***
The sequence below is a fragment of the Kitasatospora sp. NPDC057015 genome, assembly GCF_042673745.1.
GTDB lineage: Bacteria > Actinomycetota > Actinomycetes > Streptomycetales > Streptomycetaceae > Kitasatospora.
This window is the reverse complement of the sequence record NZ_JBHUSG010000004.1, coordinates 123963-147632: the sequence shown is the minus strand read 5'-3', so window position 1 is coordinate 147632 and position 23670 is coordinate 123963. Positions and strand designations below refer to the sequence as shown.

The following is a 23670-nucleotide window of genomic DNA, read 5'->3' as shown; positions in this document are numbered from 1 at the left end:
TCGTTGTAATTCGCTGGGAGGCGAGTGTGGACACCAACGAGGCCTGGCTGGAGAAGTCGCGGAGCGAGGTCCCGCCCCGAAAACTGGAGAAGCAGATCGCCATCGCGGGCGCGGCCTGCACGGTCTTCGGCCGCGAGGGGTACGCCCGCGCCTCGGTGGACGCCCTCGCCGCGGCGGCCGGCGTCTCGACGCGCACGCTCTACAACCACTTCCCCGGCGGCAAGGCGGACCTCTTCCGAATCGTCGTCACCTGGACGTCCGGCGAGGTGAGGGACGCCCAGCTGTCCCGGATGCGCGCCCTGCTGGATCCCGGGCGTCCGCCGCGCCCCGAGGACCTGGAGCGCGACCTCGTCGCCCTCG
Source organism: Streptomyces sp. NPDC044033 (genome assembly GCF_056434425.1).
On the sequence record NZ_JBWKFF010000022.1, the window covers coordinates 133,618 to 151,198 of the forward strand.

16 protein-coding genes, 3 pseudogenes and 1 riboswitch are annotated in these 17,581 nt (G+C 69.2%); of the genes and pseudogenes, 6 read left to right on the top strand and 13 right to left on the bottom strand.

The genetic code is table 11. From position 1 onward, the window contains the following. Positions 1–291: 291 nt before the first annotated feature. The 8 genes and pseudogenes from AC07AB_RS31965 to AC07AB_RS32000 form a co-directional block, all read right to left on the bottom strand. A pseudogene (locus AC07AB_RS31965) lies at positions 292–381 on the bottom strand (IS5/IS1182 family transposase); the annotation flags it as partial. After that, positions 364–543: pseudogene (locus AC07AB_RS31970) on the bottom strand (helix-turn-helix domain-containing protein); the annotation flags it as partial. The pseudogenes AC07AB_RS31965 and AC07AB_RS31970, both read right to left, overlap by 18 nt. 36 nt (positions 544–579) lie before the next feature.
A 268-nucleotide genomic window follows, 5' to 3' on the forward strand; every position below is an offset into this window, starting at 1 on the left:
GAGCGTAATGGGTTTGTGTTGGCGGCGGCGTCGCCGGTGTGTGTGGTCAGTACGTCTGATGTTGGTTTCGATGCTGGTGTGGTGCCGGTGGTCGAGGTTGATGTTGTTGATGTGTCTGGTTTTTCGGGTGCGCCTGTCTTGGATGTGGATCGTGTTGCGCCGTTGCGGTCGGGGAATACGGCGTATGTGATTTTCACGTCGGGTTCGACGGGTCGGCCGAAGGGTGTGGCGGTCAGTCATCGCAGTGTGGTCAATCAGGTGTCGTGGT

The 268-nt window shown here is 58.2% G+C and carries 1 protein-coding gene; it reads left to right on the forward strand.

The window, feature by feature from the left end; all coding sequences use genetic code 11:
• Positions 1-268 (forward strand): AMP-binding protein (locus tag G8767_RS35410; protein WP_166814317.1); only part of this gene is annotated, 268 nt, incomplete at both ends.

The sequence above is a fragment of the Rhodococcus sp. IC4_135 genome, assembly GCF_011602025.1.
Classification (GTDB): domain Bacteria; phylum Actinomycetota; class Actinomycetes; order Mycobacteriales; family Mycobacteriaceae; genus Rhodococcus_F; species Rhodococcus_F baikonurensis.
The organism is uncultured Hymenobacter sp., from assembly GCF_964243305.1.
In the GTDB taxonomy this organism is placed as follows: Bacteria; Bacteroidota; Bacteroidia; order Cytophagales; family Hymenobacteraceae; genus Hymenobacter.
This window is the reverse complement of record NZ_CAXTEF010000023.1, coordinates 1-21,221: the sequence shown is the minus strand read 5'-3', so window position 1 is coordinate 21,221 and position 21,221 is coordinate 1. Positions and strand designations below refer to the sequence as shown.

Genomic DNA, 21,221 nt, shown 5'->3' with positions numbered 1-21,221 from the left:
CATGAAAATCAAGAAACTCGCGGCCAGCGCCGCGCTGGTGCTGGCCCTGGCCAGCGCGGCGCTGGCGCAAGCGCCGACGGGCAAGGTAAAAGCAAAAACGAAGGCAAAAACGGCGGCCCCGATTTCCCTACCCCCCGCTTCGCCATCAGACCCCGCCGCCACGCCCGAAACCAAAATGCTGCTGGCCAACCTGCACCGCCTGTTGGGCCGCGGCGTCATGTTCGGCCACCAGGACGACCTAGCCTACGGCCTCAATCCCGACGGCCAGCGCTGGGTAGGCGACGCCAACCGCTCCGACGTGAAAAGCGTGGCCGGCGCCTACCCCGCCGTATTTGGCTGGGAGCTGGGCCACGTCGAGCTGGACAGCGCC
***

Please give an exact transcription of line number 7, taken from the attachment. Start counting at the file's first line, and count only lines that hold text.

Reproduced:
On the sequence record NZ_JBWKFF010000022.1, the window covers coordinates 133,618 to 151,198 of the forward strand.